Neo-GOPs Are the Future of U.S. Politics
The bad news for Republicans: President Barack Obama will win the 2012 election. With a weak GOP presidential field, Obama’s accomplishments (See: Nobel “Peace” Prize, Osama bin Laden, and even health care can be spun as a benefit) will be hard to counter, especially if Michelle Bachmann is the opponent.
However, the good news for Republicans is that there is light at the end of the tunnel. Republican views — which have long gone against the grain of moderate views in advocating hard-line politics like war, invasion of privacy, and civil rights discrimination (see Bachmann) — are starting to represent more mainstream ideals. These political shifts will propel them to lofty heights. So strong is this ideological shift that the GOP will take back the presidency in 2016.
Because suddenly Republicans are cool again.
The GOP is putting their finger on the pulse of American interests: In Libya they say get out (Americans agree), on the economy they say no more spending (everyone agrees), and when asked if they vote pro-gay marriage they’re now even saying “I do.”
America as a whole is catching on.
More Americans favor Republican decisions: Around 77% agree that more government debt and spending is a problem, including 73% of Democrats and 77% of Independents. Massive cost-cutting strategies exploded onto the political scene during the 2010 midterm elections that saw candidates like Sen. Rand Paul (R-Ky.) and Delaware’s Christine O’Donnell pushing for massive cutbacks in government. Those views, seen as fringe and even extreme at the time, have taken root. Young people’s (aged 19-29) support for the GOP has increased from 30% to 40% since 2008, while Democratic support has dwindled from 62% to 54% in the same period. The leaders of tomorrow are switching sides post-Obama.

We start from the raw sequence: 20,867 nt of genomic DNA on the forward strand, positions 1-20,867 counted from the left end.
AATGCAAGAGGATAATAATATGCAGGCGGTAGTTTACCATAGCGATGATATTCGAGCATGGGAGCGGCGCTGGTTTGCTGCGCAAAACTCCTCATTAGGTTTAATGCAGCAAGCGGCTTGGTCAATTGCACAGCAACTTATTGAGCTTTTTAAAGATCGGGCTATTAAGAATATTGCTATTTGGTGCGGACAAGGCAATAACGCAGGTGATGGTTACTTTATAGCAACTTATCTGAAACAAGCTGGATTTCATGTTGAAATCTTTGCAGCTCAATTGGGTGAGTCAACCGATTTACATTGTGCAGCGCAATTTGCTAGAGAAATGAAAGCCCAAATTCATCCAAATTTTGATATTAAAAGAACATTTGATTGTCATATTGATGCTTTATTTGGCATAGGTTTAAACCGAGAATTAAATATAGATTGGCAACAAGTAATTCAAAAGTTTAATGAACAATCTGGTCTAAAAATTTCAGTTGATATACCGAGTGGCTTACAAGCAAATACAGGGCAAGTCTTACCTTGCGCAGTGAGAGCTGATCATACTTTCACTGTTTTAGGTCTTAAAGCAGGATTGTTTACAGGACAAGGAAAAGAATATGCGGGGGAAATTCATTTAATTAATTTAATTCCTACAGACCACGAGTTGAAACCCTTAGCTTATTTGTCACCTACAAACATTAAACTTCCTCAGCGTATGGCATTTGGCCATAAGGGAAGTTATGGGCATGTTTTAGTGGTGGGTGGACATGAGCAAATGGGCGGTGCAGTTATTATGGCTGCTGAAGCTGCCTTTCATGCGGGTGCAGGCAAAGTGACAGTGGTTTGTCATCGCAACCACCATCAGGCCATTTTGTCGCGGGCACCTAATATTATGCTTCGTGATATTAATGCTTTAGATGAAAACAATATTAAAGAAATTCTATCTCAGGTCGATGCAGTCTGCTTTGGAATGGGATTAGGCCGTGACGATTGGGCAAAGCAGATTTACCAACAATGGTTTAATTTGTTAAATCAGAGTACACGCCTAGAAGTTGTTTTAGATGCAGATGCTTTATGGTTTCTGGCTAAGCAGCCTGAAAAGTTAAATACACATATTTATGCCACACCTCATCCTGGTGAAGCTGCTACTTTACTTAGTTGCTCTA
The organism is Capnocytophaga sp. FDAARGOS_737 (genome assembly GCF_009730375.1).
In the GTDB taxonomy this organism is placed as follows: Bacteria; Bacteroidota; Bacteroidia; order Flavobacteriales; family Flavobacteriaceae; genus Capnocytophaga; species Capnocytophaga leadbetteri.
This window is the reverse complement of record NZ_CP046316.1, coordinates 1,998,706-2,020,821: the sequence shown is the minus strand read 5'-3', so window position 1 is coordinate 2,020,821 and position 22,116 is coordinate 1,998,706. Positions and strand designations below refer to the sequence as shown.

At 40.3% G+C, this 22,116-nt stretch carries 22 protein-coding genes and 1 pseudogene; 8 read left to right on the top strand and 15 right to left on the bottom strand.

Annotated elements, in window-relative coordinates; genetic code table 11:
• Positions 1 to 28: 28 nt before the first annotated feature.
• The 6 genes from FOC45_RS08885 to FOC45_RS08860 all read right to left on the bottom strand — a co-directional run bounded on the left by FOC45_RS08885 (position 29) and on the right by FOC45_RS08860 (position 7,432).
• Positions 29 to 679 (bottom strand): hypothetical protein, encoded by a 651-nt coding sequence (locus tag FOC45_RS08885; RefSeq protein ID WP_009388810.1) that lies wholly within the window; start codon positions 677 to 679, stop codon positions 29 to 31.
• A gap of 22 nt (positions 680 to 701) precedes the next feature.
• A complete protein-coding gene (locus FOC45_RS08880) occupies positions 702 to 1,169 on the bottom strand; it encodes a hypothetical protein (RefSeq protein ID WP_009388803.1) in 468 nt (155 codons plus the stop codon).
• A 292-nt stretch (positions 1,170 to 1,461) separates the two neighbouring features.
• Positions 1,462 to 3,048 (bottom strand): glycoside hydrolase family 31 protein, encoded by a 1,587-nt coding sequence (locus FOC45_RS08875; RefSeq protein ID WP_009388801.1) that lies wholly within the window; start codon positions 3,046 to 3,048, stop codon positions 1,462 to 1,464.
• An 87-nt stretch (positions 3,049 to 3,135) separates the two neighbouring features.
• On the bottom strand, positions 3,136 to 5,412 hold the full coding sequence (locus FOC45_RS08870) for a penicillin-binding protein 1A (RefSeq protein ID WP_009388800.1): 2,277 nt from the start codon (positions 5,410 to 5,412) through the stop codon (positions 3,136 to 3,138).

An example comes from Lexington, Ky., the second biggest city in a highly conservative state where young and modern Mayor Jim Gray, a liberal, recently decided to cut $889,612 from the budget. Lexington was cited by Forbes as the fourth best place for business and careers, and will clearly have strong growth to pull tax revenue. Yet Gray, like many politicians, has fallen in line with current political ideology, seeking to cut nearly a third from the city budget in order to maximize savings, and limit the scope of government.
Republicans are starting to capitalize on this widespread sentiment with an increasing pool of strong candidates. For every whimsical Sarah Palin, there is a legitimately smart conservative with interesting ideas. Tea Party Senator Marco Rubio (R-Fla.) has called for a redefinition of the American Century, where government should find a way to afford paying out soft power around the world and pushing for a more open immigration strategy. Paul himself has been the only challenger to the controversial PATRIOT Act which his own party pioneered, and has produced a sophisticated and creative budget on how Americans can start saving money. Rubio and Paul are two up-start candidates who could easily take the GOP presidential reigns in 2016 with their colorful thinking, and would undoubtedly garner support from both Republicans and liberals for their economic, social, and foreign policy ideas. Once called Tea Party radicals, their views now more closely resemble the mainstream electorate.
Democrats may be basking in their leadership roles now, but the political pendulum is swinging. The decade of Republicans is dawning and American policy will increasingly be shaped by today’s neo-GOP views. Budget cuts, a decrease in government reach, redefined global strategies, and the acceptance of views that were once considered marginal are now the norm. America is changing, and it will be led by a new class of GOP.
Photo Credit: DonkeyHotey